What is it?
This is a topical medication prescribed by a physician. It is a strong corticosteroid. Desoximetasone reduces the swelling, itching, and redness that can occur in certain types of skin conditions.

How can I avoid it?
Skin contact with Desoximetasone is required for it to cause a rash. Discontinuation of exposure to products containing Desoximetasone should result in improvement and/or resolution of your dermatitis. By law, all products made in the U.S. for topical use have the ingredients listed either on the product package or the box that contains it, so check the labeling of your skin care products for this ingredient. If there is no information ask your pharmacist or call the company directly. At work, request a Safety Data Sheet (SDS) to help identify potential sources of exposure.

This topical medication is used to treat a variety of skin conditions (eg, eczema, dermatitis, allergies, rash).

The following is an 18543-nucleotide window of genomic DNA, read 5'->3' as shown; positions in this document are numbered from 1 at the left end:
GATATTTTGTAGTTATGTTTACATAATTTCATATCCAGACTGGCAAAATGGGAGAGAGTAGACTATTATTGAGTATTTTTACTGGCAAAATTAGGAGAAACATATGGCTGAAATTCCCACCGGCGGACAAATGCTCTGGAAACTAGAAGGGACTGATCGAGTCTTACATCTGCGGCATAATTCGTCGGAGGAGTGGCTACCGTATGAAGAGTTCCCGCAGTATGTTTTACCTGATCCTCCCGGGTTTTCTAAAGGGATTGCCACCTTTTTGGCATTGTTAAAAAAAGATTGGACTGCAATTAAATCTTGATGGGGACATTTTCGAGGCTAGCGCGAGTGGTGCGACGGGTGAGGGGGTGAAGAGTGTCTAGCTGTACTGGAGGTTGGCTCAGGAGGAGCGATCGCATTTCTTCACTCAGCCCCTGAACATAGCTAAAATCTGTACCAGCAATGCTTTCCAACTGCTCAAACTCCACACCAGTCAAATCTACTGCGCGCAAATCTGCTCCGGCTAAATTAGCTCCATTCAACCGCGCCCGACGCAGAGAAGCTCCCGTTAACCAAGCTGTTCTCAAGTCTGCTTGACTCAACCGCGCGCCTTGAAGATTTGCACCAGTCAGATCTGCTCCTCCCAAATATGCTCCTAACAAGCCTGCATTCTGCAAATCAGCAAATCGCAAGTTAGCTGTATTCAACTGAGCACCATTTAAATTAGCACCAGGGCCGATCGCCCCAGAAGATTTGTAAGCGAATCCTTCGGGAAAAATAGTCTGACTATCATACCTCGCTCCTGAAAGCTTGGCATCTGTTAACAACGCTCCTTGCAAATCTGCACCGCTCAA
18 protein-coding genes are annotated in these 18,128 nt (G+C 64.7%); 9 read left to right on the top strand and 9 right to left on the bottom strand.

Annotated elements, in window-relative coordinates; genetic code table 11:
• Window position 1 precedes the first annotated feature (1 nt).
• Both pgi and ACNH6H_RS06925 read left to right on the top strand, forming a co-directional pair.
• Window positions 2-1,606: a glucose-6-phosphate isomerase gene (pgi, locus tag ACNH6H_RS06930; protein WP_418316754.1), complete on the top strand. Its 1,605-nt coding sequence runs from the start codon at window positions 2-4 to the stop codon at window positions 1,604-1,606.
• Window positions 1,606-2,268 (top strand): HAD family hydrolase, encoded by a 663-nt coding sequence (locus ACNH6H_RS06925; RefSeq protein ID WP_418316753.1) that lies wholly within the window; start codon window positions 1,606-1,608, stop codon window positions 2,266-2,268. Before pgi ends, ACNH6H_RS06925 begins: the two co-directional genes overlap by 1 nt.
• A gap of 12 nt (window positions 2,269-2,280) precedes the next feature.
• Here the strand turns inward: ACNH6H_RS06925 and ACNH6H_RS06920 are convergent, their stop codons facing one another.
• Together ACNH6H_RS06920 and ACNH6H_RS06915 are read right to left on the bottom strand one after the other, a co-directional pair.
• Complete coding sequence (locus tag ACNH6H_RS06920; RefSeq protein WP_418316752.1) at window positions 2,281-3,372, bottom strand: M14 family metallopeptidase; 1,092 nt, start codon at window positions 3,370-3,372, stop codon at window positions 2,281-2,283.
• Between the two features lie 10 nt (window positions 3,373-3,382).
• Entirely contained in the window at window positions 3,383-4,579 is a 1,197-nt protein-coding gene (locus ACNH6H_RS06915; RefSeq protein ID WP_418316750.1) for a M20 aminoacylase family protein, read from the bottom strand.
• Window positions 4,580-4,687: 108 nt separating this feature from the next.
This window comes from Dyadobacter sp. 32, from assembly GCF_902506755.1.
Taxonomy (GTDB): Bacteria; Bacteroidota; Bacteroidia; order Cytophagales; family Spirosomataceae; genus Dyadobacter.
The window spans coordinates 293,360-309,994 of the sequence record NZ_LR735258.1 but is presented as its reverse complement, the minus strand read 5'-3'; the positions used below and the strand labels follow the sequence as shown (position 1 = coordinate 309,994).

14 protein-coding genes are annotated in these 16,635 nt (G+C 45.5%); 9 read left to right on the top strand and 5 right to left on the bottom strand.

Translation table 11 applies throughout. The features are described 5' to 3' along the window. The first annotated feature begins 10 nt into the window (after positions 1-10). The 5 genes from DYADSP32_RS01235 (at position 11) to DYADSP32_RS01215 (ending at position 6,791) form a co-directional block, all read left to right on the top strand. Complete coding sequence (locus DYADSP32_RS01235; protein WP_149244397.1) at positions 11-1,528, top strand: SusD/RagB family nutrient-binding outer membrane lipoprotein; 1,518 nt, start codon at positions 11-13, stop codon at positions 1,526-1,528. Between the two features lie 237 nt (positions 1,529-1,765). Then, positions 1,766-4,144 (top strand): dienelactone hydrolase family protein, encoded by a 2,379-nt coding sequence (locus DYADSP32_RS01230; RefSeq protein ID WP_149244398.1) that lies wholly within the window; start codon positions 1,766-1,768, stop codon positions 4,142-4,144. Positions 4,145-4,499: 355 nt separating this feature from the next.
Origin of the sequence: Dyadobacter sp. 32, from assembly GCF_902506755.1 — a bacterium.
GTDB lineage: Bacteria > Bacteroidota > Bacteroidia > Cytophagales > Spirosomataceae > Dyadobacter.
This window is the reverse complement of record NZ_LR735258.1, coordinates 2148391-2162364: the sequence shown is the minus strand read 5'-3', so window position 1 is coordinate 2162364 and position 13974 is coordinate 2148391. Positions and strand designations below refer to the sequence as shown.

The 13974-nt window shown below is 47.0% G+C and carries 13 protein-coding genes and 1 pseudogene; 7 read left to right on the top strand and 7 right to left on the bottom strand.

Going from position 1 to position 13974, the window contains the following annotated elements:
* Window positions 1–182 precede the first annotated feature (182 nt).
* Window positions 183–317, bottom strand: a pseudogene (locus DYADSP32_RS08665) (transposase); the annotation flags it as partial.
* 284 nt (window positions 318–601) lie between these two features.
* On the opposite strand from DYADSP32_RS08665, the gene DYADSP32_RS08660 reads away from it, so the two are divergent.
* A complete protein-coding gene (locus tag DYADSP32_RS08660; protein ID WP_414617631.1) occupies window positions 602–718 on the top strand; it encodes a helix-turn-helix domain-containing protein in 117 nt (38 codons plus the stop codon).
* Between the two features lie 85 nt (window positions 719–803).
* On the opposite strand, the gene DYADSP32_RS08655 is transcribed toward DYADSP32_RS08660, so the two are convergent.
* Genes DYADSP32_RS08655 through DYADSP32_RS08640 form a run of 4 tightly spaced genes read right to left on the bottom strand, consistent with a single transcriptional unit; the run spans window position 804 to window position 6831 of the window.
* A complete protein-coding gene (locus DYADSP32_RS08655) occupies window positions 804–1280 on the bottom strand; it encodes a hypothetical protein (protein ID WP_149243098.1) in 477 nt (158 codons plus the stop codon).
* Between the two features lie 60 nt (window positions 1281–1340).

Other names for Desoximetasone:
  • Topicort
  • Topicort LP
Potential cross-reacting/co-reacting substances:
  • Alclomethasone dipropionate
  • Beclomethasone dipropionate
  • Betamethasone
  • Betamethasone 17-valerate
  • Betamethasone dipropionate
  • Clobetasol
  • Clobetasol-17 propionate
  • Clobetasone butyrate
  • Cortivazol
  • Desoxymethasone
  • Dexamethasone
  • Dexamethasone acetate
  • Dexamethasone sodium phosphate
  • Diflorasone diacetate
  • Flumethasone pivalate
  • Fluocortin butyl
  • Fluocortolone
  • Fluocortolone caprylate
  • Fluocortolone pivalate
  • Fluprednidene acetate
  • Halomethasone
  • Hydrocortisone-17-butyrate
  • Meprednisone
  • Fluticasone propionate
  • Mometasone furoate

How safe is it?

Hang tight. We're thinking.